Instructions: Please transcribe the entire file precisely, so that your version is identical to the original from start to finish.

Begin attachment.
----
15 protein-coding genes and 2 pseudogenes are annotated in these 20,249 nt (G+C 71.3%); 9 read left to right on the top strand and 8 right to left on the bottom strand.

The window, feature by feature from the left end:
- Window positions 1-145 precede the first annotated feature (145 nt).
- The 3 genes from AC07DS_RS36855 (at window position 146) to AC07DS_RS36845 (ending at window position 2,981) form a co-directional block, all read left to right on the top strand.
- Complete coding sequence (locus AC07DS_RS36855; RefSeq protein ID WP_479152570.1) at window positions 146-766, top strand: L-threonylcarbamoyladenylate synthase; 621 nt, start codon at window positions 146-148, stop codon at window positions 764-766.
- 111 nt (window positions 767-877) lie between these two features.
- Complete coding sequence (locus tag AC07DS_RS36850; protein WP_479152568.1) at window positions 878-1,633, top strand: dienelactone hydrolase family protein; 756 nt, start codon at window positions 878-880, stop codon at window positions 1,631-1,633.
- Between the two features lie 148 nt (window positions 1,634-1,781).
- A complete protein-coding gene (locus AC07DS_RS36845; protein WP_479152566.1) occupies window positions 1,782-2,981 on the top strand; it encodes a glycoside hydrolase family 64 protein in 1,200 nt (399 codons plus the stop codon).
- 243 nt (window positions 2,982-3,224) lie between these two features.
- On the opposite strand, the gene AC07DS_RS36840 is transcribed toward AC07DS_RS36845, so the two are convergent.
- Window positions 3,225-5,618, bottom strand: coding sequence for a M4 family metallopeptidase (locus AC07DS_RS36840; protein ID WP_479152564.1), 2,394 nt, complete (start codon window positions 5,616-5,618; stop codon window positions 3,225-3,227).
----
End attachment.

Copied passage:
15 protein-coding genes and 2 pseudogenes are annotated in these 20,249 nt (G+C 71.3%); 9 read left to right on the top strand and 8 right to left on the bottom strand.

The window, feature by feature from the left end:
- Window positions 1-145 precede the first annotated feature (145 nt).
- The 3 genes from AC07DS_RS36855 (at window position 146) to AC07DS_RS36845 (ending at window position 2,981) form a co-directional block, all read left to right on the top strand.
- Complete coding sequence (locus AC07DS_RS36855; RefSeq protein ID WP_479152570.1) at window positions 146-766, top strand: L-threonylcarbamoyladenylate synthase; 621 nt, start codon at window positions 146-148, stop codon at window positions 764-766.
- 111 nt (window positions 767-877) lie between these two features.
- Complete coding sequence (locus tag AC07DS_RS36850; protein WP_479152568.1) at window positions 878-1,633, top strand: dienelactone hydrolase family protein; 756 nt, start codon at window positions 878-880, stop codon at window positions 1,631-1,633.
- Between the two features lie 148 nt (window positions 1,634-1,781).
- A complete protein-coding gene (locus AC07DS_RS36845; protein WP_479152566.1) occupies window positions 1,782-2,981 on the top strand; it encodes a glycoside hydrolase family 64 protein in 1,200 nt (399 codons plus the stop codon).
- 243 nt (window positions 2,982-3,224) lie between these two features.
- On the opposite strand, the gene AC07DS_RS36840 is transcribed toward AC07DS_RS36845, so the two are convergent.
- Window positions 3,225-5,618, bottom strand: coding sequence for a M4 family metallopeptidase (locus AC07DS_RS36840; protein ID WP_479152564.1), 2,394 nt, complete (start codon window positions 5,616-5,618; stop codon window positions 3,225-3,227).